Not surprising as we're talking about 100K patents being granted per year to the tech giants.


Back in the day you actually had to have a physical item to claim a patent. Nowadays it just seems like you can scribble something on a napkin and claim/file a patent for it. Smh!!
This already exists, a flexible OLED display has been in development and shown for many years now. Apple most likely has already developed this in the labs. Here's a quick one found via a web search: http://news.oled-display.net/flexible-curved-oled/

Here's Samsung showing off the flexible display back in 2011:
 
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rek89

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Sep 10, 2015
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I'm curious what Apple thinks is original here.
Actually, a quick look at the granted patent shows that they are not patenting the flexible screen itself and, in fact, the claims they were awarded (the only actual protection that they get and the only basis they can use to sue) are of reasonable scope. It is important to note the virtual irrelevance of a patent's title and the difference between what a patent "describes" and what a patent "claims." In addition, while the patent was issued today, it actually was filed in 2011.

From a cursory glance, it looks like what they are claiming is the use of a flexible screen in a flexible phone housing that includes a sensor in the housing to detect when the screen flexes or is deformed, and using that flex or deformation as an input to the phone so that to infringe the patent would require the competitor's device to have a housing having both rigid and flexible portions, a flexible display, a sensor that detects flexing, and control circuitry that performs functions based on the flexing.

Conceivably, this looks like it could be a step toward eliminating some physical buttons and incorporating them into the screen itself.
 
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ricci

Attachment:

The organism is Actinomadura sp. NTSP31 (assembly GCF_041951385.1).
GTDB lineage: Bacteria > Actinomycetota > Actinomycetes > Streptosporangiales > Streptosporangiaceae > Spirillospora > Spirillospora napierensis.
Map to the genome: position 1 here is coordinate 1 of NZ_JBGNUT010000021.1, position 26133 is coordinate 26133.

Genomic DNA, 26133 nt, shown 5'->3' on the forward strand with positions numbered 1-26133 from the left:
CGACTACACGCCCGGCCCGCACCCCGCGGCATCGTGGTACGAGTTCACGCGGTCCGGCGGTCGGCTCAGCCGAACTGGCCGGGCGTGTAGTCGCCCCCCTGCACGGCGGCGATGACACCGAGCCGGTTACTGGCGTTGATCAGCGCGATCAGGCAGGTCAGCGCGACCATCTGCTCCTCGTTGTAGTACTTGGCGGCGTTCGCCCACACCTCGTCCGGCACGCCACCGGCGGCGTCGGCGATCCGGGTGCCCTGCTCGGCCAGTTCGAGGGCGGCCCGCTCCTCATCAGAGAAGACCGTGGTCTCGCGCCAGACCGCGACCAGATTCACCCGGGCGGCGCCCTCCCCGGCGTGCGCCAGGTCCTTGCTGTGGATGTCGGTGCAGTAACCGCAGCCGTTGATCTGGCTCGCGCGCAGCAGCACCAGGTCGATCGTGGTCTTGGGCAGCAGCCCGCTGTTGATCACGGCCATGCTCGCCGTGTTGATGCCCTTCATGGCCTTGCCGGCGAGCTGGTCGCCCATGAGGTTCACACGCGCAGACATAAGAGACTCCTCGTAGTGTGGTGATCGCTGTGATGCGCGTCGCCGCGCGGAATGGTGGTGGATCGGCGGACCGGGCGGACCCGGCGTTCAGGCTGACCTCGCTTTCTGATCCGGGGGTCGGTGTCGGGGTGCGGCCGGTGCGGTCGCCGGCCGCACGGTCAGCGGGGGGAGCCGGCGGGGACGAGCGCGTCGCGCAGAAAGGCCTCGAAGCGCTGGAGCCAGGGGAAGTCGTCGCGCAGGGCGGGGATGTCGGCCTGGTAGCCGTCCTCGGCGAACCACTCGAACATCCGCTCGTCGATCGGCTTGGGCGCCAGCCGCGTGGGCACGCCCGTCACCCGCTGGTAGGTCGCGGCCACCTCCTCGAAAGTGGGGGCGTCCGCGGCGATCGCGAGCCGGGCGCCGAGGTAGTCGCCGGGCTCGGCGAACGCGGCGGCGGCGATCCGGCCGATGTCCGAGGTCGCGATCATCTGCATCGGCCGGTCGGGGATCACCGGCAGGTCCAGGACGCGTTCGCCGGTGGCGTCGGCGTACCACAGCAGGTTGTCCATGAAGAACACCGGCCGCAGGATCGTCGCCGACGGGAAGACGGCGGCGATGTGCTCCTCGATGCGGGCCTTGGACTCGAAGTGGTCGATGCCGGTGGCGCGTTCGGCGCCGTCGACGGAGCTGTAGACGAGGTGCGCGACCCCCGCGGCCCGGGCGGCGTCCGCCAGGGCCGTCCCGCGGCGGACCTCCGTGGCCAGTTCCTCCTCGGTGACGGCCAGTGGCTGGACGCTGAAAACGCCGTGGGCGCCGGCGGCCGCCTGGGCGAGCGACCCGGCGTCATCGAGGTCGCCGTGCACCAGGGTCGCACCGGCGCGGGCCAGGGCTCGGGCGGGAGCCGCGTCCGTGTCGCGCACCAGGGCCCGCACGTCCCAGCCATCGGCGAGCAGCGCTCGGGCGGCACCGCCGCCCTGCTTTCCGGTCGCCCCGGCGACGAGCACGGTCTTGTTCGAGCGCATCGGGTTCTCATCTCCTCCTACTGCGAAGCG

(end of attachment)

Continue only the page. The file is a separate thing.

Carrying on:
macrumors 6502
Aug 21, 2012
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Always 10 steps behind Samsung, but always the first to sue. Hence all the unwarranted patents. Patents only for "design" as Apple actually invent no core technologies that makes so many designs possible. Pathetic.
Just by starting your statement with" always" discredits this statement! Being awarded a patent" unusually " ( and I say usually because of the crazy amount of lawsuits) means your first! So if your first, how can you be "10 Steps behind Samsung " I will say that Samsung does release things way before they are fully cook , just to be first! Apple we know does not! Not sure what's better, half baked to be first or waiting!!
 

paulCC

macrumors member
Nov 2, 2012
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Actually, a quick look at the granted patent shows that they are not patenting the flexible screen itself and, in fact, the claims they were awarded (the only actual protection that they get and the only basis they can use to sue) are of reasonable scope. It is important to note the virtual irrelevance of a patent's title and the difference between what a patent "describes" and what a patent "claims." In addition, while the patent was issued today, it actually was filed in 2011.

From a cursory glance, it looks like what they are claiming is the use of a flexible screen in a flexible phone housing that includes a sensor in the housing to detect when the screen flexes or is deformed, and using that flex or deformation as an input to the phone so that to infringe the patent would require the competitor's device to have a housing having both rigid and flexible portions, a flexible display, a sensor that detects flexing, and control circuitry that performs functions based on the flexing.

Conceivably, this looks like it could be a step toward eliminating some physical buttons and incorporating them into the screen itself.
You are very likely correct in your explanation of the claims of this patent, but using the flex of the device as an UI method seems so utterly obvious....
 

Urban Joe

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Mar 19, 2012
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Actually, a quick look at the granted patent shows that they are not patenting the flexible screen itself and, in fact, the claims they were awarded (the only actual protection that they get and the only basis they can use to sue) are of reasonable scope. It is important to note the virtual irrelevance of a patent's title and the difference between what a patent "describes" and what a patent "claims." In addition, while the patent was issued today, it actually was filed in 2011.

From a cursory glance, it looks like what they are claiming is the use of a flexible screen in a flexible phone housing that includes a sensor in the housing to detect when the screen flexes or is deformed, and using that flex or deformation as an input to the phone so that to infringe the patent would require the competitor's device to have a housing having both rigid and flexible portions, a flexible display, a sensor that detects flexing, and control circuitry that performs functions based on the flexing.

Conceivably, this looks like it could be a step toward eliminating some physical buttons and incorporating them into the screen itself.
I wonder if this means Apple has in fact created a device that meets these claims or if they are seeking IP protection for their wiley imaginations...?obviously not an IP lawyer here